post office was
closed in 1978. Judge Cutler settled in Washington County in
1795, was appointed
a Territorial Judge by governor St. Clair. Later he was a
delegate from Washington
County, to the Ohio Statehood convention in 1802.
got up from a sickbed and cast his vote against legalizing slavery
in Ohio. The measure
to allow slavery in Ohio was defeated by one vote! The
started operating on the Underground Railroad sometime before
1810, which was
the first coordinated effort of the Underground Railroad north of
the Ohio River.
Other notable Underground
Railroad workers in Constitution were Jules Deming
and Dyar Burgesses.
5. Barlow Station
James Lawton Sr.
an Abolitionists, built his house at Barlow around 1819, and
working with the Underground Railroad. Barlow is located
in the west/central
part of Washington County on Ohio State Route 339, about 12
miles north of
the Ohio River and 12 miles west of Marietta. Church Tuttle from
Ohio joined James Lawton Sr. and the other abolitionists at
during the 1850s.
6. The Bartlett Station
Located in the
western part of Washington County north of Cutler, the Bartlett
Station operated by Uriah Bailey, and a number of "free
lived in the area, took in passengers coming from the south, the
east, and the west.
The next Station 10 miles north was the Quaker Community at
Chester Hill, in
Morgan County, Ohio.
7. The Tunnel Station
A "free" black
man by the name of Logan, operated a station at the top of "4 Mile
Hill" located west
of Marietta on present day Ohio State Route #550. Only in
fugitive slaves were rushed to the Tunnel Station.
tried to get the fugitive slave as far from the Ohio River
as possible before
they hid them for the day. But sometimes when things didn't go
as planned, quick
action had to be taken and the fastest solution was the best
8. Marietta Station
The county seat
of Washington County, Ohio, Marietta is located at the conflux of
the Ohio and Muskingum
Rivers. Marietta probably the best understood part of
Railroad in Washington County because it was the county seat,
and a fairly well
organized newspaper was always present in Marietta.
There were a number
of known abolitionists in and close to Marietta.
The most prominent
Abolitionists in Marietta was David Putnam Jr. Others
Americans Daniel Strawther, Jerry Jones and Tom Jerry. Of course
many members of
The Washington County (Ohio) Anti-Slavery Society lived in
Marietta, and many
of them occasionally assisted fugitive slave when the need
arose. Many Anti-Slavery
Society members were prominent business and
who used subtle ways to help fugitive slaves.
Across the Ohio
River from Marietta, in Williamstown, Wood County,
Virginia since 1863 ), there was a slave - code named -"Josephus".
It is reported,
that for many years Josephus delivered two or three fugitive slaves
to the mouth of
Duck Creek each month! Duck Creek is near where the Inter-
State 77 Highway
bridge crosses the Ohio River. In fact the most used route of the
from Marietta to Cleveland, was what later became Inter-
State Highway #77.
9. Hoyt Station
The Hoyt Family
owned a big farm along the Little Muskingum River,( not to be
confused with the
"big" Muskingum River which runs through Marietta), about
4 miles northeast
of the Ohio River. From 1835 on, fugitive slaves came from the
Ohio River to the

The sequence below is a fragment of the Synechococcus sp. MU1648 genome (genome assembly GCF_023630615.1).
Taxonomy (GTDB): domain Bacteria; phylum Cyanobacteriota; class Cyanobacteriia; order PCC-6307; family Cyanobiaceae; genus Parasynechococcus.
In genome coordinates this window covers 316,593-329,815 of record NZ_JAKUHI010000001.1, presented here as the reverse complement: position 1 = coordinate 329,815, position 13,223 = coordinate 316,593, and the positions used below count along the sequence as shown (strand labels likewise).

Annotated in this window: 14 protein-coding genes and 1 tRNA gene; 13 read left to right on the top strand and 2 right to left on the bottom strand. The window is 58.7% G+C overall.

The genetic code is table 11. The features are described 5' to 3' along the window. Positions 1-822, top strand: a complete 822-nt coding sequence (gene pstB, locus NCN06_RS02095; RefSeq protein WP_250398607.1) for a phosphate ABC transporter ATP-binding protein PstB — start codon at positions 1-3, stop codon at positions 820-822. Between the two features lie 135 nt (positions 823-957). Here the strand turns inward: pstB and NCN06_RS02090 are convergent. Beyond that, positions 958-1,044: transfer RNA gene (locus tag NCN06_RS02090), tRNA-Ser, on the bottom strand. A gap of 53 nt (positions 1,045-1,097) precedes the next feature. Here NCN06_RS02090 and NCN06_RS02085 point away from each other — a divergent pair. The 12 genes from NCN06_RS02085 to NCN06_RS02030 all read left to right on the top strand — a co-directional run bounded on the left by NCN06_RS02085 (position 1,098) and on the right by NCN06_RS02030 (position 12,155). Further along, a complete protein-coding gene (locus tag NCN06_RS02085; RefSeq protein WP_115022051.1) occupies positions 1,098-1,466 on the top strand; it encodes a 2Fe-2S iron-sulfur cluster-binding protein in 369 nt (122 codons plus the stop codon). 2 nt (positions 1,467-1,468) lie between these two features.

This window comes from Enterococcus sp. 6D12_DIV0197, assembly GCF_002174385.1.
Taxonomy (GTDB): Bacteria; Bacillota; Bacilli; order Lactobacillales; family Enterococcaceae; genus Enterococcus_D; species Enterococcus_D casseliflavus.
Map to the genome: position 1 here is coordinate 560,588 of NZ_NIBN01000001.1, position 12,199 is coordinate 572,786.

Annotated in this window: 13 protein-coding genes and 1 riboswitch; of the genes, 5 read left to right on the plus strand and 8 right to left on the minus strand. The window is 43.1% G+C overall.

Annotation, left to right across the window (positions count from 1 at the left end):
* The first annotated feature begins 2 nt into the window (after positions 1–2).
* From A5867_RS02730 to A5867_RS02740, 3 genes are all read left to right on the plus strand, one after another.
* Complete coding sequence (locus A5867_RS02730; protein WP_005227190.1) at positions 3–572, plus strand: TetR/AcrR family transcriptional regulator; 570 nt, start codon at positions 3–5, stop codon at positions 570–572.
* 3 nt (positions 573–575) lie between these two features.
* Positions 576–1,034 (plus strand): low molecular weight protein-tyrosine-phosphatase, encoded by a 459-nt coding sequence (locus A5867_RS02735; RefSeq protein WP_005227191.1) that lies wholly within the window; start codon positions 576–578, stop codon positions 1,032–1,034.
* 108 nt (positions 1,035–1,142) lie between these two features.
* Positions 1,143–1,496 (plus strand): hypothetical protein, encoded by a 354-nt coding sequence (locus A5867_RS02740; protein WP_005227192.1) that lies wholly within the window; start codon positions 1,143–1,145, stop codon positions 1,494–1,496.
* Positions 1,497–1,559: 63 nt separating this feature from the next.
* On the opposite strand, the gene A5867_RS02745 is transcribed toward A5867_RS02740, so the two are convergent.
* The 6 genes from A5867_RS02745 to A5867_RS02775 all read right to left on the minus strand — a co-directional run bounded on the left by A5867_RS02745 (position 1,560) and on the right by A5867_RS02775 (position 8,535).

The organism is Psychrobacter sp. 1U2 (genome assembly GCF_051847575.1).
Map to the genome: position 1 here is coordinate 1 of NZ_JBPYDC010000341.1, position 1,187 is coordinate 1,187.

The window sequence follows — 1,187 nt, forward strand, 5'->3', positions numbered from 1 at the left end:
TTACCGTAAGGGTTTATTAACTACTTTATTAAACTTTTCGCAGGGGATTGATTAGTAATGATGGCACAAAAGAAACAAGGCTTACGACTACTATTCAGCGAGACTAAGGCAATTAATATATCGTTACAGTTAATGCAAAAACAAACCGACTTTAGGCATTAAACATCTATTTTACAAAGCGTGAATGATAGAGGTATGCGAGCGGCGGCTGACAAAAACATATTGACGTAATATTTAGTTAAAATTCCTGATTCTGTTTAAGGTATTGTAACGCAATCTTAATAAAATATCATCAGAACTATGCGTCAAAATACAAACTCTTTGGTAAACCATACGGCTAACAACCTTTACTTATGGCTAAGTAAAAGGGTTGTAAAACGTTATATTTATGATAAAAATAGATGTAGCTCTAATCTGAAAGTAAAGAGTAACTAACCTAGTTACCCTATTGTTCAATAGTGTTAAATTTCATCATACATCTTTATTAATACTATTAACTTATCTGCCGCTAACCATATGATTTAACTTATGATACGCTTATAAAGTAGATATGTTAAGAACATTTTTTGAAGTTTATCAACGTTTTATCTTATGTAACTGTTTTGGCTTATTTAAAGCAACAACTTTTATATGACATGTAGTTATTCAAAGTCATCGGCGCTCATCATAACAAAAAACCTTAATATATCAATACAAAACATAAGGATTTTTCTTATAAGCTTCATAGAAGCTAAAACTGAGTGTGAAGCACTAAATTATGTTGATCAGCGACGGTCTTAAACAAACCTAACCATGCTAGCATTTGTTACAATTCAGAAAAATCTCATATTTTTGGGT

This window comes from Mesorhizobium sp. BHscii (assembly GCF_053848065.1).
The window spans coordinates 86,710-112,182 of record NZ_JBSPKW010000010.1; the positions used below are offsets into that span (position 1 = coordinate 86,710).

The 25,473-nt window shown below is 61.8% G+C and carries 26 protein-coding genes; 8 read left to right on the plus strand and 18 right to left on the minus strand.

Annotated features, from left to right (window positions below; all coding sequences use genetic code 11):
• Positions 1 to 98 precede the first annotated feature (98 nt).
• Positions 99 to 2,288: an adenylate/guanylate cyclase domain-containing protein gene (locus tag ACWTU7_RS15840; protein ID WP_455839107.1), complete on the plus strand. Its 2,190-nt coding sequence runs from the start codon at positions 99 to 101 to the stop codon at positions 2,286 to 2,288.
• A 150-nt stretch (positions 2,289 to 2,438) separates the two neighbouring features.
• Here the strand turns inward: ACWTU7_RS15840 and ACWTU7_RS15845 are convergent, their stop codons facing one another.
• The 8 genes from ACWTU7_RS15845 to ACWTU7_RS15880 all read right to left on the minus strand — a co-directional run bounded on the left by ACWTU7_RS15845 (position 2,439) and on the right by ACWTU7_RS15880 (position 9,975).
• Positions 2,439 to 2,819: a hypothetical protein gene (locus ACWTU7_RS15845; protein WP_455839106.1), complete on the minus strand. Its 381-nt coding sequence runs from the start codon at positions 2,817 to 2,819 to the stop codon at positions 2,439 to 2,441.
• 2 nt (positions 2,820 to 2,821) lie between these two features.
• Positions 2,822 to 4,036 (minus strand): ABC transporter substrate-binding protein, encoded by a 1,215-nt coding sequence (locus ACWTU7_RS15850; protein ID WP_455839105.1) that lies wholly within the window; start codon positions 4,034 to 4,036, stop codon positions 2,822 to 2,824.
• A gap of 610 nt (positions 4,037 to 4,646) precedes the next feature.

Hoyt Station and were forwarded on to the Jewett Palmer
Station in Liberty
10. The Rainbow Station
The nest station
along the Muskingum River north of Marietta. The Rainbow
Station was located
10 miles north Marietta were Rainbow Creek flows into the
Muskingum. A staunch
Abolitionists named Thomas Ridgeway helped nearly
100 fugitive slaves
escape to freedom. Tragically many of Mr. Ridgeway's
children and wives
died young. Two sons were killed in the American Civil War!
11. The Gould Station
Like the Hoyts,
the Goulds took in fugitive slaves from Hoyts, and forwarded
them on up the
line to Palmer Station or on to Hovey's Station to the west.
12. Waterford Station
Waterford is located
on the Muskingum River, about 12 miles north of Barlow
and about 24 miles
north of the Ohio River. There is an interesting story about the
of the Underground Railroad. The story starts with the
Burr/Harman Blennerhasset Conspiracy to invade Spanish
Territory in the
southwest. The plot was foiled and Blennerhasset Island
burned to the ground in 1806. Micah Cujoe Phillips was a slave on
When Harman Blennerhassett was arrested and taken to
Blennerhassett fled the plantation. Cujoe also elected to take
his leave, and
he bought a small farm at Waterford, and the Underground
Railroad soon began
to pass that way. Cujoe lived to be 120 years old according
to his tombstone!
13. Palmer Station
The Jewett Palmer
Station was in Liberty Township, located at the extreme north
end of Washington
County, bordering on both Noble and Monroe counties. Jewett
was a very well
respected Veteran of the War of 1812. He was an outspoken
opponent to slavery
and a cousin of William Lloyd Garrison! At an advanced
age, he tried to
join the Union Army during the Civil War, but was tactfully
slaves from the Palmer Station were sent over to Stafford, 12
miles away in Monroe
County, or to Middleburg in Noble County.
14. Hovey Station
The Hovey Station
was located on Duck Creek in Salem Township. Fugitive
slaves most often
arrived from Marietta or from Rainbow, and were passed on to
the Crooked Tree
Station or on over to Middleburg.
15. Newport Station
by Frank Newport was located 17 miles north east of Marietta
on Ohio Route #7,
and across the Ohio River from St. Marys and Vaucluse in
Virginia. Fugitive slaves that crossed he Ohio River into
Newport were sent
north to the Palmer Station.
16. Vincent Station
There was an active
Underground Railroad Station at Vincent, located in Decatur
slaves from Belpre, Porterfield, Little Hocking and Portland
sent to Vincent, the forwarded on to Bartlett. The McVicker
family was particularly
active with the Underground Railroad.